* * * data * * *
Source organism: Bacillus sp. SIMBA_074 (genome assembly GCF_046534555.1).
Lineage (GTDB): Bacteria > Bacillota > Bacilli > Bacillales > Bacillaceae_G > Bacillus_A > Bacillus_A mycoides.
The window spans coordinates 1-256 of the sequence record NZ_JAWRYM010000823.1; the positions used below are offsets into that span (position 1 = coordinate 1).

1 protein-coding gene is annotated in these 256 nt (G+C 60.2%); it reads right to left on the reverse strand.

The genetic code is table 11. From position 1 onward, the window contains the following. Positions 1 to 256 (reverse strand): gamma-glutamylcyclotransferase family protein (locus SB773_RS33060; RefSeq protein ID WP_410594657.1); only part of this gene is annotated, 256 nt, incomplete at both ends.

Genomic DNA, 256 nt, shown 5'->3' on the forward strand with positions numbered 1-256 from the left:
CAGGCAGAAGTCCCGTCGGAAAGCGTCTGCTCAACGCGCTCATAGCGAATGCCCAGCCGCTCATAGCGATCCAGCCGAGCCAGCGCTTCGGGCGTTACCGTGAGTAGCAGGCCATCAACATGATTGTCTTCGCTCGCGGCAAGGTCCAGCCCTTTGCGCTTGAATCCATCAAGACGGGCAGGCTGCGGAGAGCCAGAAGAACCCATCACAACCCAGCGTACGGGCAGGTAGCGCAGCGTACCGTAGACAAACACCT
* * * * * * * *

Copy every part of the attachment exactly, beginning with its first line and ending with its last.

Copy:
Source organism: Bacillus sp. SIMBA_074 (genome assembly GCF_046534555.1).
Lineage (GTDB): Bacteria > Bacillota > Bacilli > Bacillales > Bacillaceae_G > Bacillus_A > Bacillus_A mycoides.
The window spans coordinates 1-256 of the sequence record NZ_JAWRYM010000823.1; the positions used below are offsets into that span (position 1 = coordinate 1).

1 protein-coding gene is annotated in these 256 nt (G+C 60.2%); it reads right to left on the reverse strand.

The genetic code is table 11. From position 1 onward, the window contains the following. Positions 1 to 256 (reverse strand): gamma-glutamylcyclotransferase family protein (locus SB773_RS33060; RefSeq protein ID WP_410594657.1); only part of this gene is annotated, 256 nt, incomplete at both ends.

Genomic DNA, 256 nt, shown 5'->3' on the forward strand with positions numbered 1-256 from the left:
CAGGCAGAAGTCCCGTCGGAAAGCGTCTGCTCAACGCGCTCATAGCGAATGCCCAGCCGCTCATAGCGATCCAGCCGAGCCAGCGCTTCGGGCGTTACCGTGAGTAGCAGGCCATCAACATGATTGTCTTCGCTCGCGGCAAGGTCCAGCCCTTTGCGCTTGAATCCATCAAGACGGGCAGGCTGCGGAGAGCCAGAAGAACCCATCACAACCCAGCGTACGGGCAGGTAGCGCAGCGTACCGTAGACAAACACCT